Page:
Last week we noted that a report published on April 30th on the BBC News website’s ‘Europe’ and ‘Middle East’ pages under the headline “Hezbollah: Germany bans and raids Islamist group” misled readers with regard to the consequences of the German government’s decision by claiming that:
“The ban will enable authorities to put a stop to anti-Israel marches and the use of anti-Semitic slogans, observers say. Hezbollah flags and anti-Israel banners often appear at the annual al-Quds march in Berlin.” [emphasis added]
As noted here at the time:
“The identity of those quoted “observers” is not provided but obviously the German government’s move against Hizballah activity will not – as the BBC’s statement claims – ban anti-Israel demonstrations or antisemitic slogans in Germany. As reported by DW:
“The ban essentially criminalizes public expression of support for Hezbollah within Germany. Followers can no longer display the flag of the Lebanese militia, a green rifle on a yellow background.”
Reuters reported that:
“The move means that Hezbollah symbols are banned at gatherings and in publications or in the media and Hezbollah assets can be confiscated, said the ministry, adding as it is a foreign organisation, it is not possible to ban and dissolve it.””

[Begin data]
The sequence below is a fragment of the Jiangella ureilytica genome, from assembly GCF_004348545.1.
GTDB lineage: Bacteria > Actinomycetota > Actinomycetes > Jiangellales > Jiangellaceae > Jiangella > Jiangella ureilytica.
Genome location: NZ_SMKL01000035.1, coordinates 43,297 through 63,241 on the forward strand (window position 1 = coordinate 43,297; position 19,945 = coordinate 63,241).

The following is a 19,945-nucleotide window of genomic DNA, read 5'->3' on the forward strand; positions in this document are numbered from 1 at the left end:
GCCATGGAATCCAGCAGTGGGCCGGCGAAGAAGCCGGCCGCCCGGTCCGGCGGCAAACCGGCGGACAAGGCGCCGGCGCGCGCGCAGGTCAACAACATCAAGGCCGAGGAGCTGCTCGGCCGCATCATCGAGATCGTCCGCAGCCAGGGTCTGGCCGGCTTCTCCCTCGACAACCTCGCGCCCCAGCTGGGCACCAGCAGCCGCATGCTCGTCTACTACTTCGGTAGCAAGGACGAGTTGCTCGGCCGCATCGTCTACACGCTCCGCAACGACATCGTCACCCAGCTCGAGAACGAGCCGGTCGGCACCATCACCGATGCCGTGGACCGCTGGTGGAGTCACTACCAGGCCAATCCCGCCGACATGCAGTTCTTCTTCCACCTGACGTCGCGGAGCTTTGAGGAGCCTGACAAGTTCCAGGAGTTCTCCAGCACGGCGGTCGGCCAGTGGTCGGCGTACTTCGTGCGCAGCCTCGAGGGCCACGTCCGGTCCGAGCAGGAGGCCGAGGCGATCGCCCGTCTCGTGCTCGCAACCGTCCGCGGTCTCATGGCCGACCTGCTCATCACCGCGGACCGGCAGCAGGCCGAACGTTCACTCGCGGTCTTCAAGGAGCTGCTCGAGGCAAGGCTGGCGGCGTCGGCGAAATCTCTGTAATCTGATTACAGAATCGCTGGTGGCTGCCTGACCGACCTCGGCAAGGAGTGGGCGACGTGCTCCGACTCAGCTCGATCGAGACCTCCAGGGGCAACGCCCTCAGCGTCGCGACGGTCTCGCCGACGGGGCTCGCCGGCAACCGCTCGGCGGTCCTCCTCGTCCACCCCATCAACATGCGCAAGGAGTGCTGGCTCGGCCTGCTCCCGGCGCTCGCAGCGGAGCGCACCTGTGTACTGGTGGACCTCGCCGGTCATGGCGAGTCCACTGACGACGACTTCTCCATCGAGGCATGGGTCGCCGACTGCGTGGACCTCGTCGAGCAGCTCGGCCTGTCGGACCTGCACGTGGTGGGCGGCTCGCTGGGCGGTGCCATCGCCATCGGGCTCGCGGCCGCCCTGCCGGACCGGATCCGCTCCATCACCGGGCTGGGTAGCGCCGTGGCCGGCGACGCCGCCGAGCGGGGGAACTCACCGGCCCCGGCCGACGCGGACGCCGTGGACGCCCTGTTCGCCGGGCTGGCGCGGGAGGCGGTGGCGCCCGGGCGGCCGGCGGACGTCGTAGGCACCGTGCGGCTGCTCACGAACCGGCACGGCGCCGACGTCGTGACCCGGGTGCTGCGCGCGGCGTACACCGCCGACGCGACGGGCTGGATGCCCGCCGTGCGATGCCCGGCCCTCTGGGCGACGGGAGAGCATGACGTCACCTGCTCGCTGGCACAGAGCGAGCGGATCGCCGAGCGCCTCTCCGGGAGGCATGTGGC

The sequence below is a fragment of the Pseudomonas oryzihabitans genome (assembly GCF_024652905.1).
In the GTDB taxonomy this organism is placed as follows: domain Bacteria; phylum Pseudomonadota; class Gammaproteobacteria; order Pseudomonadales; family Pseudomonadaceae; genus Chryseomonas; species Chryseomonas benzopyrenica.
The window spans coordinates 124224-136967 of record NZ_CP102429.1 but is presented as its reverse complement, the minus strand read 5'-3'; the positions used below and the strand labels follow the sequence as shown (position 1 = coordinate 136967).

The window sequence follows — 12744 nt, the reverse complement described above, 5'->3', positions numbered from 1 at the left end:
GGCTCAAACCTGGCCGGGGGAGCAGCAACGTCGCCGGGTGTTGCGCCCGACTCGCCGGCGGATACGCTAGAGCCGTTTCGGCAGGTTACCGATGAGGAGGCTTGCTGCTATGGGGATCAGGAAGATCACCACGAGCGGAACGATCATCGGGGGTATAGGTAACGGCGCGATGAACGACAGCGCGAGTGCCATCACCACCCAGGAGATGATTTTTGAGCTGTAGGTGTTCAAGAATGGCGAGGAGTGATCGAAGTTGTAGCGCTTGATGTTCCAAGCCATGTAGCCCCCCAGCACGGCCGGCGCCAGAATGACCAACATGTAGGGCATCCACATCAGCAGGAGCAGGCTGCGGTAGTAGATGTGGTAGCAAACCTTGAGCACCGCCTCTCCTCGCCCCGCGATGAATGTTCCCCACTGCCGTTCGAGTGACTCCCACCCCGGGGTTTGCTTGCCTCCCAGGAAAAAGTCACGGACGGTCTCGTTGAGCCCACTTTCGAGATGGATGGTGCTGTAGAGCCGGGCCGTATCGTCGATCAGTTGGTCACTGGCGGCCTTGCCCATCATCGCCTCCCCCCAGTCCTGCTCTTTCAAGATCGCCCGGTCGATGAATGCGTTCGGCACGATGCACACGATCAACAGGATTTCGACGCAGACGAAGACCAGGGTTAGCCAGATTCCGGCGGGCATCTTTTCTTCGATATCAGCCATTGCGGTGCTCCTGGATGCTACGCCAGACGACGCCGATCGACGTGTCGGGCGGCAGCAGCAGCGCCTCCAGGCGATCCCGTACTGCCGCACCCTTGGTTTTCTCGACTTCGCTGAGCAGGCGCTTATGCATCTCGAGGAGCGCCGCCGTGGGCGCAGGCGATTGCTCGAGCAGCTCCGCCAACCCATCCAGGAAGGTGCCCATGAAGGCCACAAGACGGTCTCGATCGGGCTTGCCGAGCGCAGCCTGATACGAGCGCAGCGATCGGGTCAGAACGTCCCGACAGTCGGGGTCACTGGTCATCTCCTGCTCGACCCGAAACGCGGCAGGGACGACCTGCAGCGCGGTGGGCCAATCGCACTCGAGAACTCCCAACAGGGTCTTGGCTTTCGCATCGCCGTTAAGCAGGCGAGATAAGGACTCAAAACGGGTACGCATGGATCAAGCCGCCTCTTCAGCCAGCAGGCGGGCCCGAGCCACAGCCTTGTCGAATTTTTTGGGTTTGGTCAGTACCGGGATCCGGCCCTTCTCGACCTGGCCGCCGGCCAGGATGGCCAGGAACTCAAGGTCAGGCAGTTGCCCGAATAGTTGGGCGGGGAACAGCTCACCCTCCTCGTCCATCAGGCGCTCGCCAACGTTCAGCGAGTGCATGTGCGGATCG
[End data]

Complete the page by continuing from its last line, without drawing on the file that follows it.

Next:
CAMERA UK submitted a complaint to the BBC on that point and on May 13th we received the following response:
“Thank you for getting in touch about our article Hezbollah: Germany bans and raids Islamist group.
Observers have said that this will enable authorities to put a stop to anti-Israel marches and this was also reported by ARD and Sueddeutsche Zeitung:
The ban on Hezbollah, security circles say, should also serve to make it easier to implement bans in anti-Israeli marches. . In the past, Hezbollah flags and symbols were repeatedly shown and anti-Semitic slogans were chanted at these meetings.
According to security circles, the ban on Hezbollah that has now taken place should also serve to enable appropriate activities to be carried out during anti-Israeli marches. For example at the “Al Quds Day” planned for May 16 in Berlin. It is an annual protest at the end of the Islamic fasting month of Ramadan, which was launched by the Iranian revolutionary founder Ayatollah Khomeini. At such gatherings, Hezbollah flags and symbols were repeatedly shown and anti-Semitic slogans were chanted in the past.
However, after considering the point further we have amended the sentence to now say:
“The ban will enable authorities to put a stop to anti-Israel marches where anti-Semitic slogans have been chanted, observers say”.”
The amended paragraph now reads:
“The ban will enable authorities to put a stop to anti-Israel marches where anti-Semitic slogans have been chanted, observers say. Hezbollah flags and anti-Israel banners often appear at the annual al-Quds march in Berlin.”
No footnote has been added to inform readers of the amendment and the the continued absenceof a corrections page on the BBC News website means that those who read the report when it was first published – and are of course unlikely to revisit it at a later date – will remain unaware that information they were given was inaccurate.